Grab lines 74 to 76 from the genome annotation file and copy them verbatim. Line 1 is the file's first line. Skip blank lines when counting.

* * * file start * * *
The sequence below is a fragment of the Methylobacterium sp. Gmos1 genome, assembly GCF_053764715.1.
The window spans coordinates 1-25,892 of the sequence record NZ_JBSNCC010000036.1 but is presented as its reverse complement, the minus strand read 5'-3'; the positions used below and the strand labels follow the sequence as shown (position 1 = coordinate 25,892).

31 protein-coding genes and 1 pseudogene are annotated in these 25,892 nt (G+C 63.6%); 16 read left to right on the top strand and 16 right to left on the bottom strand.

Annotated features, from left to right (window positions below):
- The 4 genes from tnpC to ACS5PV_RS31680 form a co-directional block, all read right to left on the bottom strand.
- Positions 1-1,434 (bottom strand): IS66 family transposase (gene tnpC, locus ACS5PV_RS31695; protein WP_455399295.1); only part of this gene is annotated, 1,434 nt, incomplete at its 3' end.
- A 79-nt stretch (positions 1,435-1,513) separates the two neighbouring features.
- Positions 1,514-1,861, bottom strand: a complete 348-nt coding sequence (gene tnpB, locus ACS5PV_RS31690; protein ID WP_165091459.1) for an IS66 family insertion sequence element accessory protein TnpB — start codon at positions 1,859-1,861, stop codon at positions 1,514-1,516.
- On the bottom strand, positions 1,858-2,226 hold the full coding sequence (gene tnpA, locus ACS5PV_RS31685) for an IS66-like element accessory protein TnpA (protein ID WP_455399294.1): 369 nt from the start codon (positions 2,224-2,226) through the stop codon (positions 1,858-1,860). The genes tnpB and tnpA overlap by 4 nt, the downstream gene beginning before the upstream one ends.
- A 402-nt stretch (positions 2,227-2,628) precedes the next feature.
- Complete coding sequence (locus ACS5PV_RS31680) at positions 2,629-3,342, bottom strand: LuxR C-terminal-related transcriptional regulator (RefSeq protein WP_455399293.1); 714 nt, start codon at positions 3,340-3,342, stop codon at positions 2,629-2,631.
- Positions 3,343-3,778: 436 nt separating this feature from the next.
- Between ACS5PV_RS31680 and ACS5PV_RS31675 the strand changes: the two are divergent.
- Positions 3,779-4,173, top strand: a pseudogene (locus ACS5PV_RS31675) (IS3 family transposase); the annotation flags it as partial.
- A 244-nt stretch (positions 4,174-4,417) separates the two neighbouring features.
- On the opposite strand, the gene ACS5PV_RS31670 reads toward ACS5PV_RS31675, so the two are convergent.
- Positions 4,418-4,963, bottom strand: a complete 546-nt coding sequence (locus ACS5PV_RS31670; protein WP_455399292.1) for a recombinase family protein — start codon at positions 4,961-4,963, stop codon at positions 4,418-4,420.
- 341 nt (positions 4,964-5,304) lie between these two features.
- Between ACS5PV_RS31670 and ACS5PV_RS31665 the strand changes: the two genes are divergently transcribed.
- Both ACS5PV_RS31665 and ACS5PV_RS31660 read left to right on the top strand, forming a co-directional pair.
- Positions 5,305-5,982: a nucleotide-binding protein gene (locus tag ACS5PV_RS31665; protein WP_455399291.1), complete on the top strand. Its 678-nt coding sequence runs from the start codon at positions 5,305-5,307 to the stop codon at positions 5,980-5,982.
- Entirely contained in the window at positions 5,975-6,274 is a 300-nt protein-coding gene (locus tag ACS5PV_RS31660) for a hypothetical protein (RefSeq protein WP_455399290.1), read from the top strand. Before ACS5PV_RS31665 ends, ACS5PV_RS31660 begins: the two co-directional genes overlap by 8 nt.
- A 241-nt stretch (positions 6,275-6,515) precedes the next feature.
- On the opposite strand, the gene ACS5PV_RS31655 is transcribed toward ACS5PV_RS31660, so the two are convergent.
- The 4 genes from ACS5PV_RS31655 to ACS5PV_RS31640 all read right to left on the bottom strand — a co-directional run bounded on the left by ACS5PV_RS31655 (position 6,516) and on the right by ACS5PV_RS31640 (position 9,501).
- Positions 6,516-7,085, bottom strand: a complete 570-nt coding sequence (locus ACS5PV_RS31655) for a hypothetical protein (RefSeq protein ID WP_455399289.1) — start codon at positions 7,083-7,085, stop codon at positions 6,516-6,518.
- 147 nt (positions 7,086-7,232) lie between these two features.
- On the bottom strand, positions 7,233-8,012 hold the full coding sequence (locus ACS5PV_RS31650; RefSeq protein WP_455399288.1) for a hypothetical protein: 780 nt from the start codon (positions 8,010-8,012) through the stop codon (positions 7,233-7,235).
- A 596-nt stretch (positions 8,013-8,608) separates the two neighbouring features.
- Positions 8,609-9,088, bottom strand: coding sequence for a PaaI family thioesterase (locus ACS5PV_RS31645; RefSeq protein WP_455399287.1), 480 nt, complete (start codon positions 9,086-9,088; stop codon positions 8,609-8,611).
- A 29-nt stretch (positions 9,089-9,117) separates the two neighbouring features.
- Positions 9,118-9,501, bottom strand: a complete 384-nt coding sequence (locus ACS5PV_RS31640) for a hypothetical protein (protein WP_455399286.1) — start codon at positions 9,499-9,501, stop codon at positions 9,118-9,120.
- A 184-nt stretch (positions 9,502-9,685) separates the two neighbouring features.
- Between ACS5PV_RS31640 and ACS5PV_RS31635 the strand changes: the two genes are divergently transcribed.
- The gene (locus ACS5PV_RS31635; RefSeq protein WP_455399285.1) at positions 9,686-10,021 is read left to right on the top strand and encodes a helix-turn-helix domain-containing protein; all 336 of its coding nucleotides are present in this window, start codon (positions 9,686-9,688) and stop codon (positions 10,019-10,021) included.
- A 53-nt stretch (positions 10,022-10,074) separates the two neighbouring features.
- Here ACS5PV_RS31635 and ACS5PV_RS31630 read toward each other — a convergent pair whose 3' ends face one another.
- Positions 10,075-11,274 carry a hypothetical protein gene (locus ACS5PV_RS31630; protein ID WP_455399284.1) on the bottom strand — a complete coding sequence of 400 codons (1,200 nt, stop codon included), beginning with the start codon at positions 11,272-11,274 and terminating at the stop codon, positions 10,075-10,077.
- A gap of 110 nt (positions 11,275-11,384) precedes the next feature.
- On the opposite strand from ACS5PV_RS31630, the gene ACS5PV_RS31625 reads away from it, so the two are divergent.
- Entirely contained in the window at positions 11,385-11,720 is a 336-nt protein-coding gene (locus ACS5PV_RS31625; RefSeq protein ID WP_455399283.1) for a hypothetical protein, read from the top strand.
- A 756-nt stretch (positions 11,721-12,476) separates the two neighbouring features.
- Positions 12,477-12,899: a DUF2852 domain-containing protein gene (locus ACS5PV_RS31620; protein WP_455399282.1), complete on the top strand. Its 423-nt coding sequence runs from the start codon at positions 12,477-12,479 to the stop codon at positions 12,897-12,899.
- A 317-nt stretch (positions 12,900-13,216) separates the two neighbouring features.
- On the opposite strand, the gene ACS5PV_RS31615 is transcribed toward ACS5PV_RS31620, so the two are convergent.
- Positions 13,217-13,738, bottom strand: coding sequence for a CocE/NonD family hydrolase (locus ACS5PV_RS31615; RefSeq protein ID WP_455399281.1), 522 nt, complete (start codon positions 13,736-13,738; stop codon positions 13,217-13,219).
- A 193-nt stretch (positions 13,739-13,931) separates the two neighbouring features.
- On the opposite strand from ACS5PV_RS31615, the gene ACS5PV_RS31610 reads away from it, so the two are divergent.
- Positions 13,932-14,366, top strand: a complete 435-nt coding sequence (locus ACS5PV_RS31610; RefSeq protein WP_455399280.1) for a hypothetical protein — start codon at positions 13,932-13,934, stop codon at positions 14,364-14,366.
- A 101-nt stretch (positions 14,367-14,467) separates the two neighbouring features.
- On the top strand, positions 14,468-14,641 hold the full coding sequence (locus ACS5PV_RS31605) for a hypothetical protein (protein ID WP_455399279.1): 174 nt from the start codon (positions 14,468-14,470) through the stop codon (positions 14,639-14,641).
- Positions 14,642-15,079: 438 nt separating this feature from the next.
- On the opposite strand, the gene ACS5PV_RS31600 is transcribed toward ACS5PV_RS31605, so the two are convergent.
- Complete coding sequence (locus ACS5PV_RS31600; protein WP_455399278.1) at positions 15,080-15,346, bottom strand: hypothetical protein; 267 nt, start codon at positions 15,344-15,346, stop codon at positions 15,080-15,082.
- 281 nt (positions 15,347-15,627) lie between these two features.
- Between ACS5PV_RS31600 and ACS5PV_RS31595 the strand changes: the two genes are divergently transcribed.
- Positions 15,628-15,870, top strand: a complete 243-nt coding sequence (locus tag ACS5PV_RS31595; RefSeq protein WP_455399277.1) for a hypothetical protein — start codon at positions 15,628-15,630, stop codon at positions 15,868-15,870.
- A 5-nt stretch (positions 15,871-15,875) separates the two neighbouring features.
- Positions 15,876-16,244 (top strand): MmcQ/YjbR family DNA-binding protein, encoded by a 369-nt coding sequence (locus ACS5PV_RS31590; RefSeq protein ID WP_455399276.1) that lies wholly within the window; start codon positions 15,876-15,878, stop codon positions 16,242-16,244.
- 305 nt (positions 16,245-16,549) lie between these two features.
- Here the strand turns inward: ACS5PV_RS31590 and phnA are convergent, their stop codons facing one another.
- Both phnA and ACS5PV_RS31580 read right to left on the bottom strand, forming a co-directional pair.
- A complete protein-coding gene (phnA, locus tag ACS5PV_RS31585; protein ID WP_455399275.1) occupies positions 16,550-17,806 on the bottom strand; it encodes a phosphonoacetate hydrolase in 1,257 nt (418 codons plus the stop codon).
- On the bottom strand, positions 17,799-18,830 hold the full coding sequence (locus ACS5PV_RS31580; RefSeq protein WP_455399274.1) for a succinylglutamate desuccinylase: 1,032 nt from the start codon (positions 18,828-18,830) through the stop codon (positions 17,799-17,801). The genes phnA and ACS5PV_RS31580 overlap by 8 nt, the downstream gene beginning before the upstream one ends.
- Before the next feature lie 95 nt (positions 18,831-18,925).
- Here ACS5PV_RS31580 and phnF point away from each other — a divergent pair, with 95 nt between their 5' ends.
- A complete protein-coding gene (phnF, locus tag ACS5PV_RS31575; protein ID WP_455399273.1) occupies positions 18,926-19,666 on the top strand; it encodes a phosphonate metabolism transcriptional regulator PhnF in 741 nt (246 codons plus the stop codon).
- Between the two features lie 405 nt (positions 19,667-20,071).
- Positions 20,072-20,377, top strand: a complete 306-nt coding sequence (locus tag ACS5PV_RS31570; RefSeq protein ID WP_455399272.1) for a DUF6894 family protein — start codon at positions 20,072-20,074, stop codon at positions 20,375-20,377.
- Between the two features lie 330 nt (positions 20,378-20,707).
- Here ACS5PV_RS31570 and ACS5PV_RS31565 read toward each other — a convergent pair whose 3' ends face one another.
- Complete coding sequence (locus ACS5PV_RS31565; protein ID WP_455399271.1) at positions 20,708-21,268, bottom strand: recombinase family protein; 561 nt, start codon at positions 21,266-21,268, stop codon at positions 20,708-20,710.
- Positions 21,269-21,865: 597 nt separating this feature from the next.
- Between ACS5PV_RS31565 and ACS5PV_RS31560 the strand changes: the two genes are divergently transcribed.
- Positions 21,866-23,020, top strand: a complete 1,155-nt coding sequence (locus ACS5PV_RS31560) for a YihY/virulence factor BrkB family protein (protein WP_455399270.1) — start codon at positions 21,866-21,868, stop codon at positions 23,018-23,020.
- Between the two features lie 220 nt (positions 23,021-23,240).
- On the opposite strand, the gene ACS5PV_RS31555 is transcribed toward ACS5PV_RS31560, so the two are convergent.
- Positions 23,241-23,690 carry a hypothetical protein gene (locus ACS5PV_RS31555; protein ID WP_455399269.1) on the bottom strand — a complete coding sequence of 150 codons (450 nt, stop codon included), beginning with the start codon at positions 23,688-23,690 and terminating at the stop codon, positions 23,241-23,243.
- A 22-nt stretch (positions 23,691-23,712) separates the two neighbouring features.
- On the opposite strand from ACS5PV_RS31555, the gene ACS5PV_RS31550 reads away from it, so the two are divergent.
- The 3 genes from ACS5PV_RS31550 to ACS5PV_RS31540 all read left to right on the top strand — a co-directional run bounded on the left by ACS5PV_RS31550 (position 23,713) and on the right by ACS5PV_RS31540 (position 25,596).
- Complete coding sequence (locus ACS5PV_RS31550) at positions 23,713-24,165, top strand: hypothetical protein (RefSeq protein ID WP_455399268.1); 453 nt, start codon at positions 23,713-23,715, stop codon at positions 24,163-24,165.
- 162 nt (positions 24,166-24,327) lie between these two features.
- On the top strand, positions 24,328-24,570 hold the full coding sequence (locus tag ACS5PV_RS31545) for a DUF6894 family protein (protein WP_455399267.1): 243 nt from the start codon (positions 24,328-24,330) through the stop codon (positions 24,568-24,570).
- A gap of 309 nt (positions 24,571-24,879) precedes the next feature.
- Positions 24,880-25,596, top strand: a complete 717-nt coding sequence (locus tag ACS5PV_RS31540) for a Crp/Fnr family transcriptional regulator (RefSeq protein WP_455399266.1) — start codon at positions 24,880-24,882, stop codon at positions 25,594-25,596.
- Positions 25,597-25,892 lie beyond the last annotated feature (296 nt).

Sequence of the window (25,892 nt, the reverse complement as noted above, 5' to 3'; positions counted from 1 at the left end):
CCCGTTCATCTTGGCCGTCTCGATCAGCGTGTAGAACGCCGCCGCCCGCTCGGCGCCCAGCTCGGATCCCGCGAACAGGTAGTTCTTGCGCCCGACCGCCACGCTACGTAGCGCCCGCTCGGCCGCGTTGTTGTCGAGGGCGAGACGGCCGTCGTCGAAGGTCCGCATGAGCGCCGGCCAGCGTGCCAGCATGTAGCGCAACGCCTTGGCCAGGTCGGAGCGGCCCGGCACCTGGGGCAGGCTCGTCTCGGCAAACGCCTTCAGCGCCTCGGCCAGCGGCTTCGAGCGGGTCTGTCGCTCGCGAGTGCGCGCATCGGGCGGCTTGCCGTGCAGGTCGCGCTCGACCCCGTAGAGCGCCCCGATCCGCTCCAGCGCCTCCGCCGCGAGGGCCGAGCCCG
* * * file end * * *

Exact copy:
- Between ACS5PV_RS31565 and ACS5PV_RS31560 the strand changes: the two genes are divergently transcribed.
- Positions 21,866-23,020, top strand: a complete 1,155-nt coding sequence (locus ACS5PV_RS31560) for a YihY/virulence factor BrkB family protein (protein WP_455399270.1) — start codon at positions 21,866-21,868, stop codon at positions 23,018-23,020.
- Between the two features lie 220 nt (positions 23,021-23,240).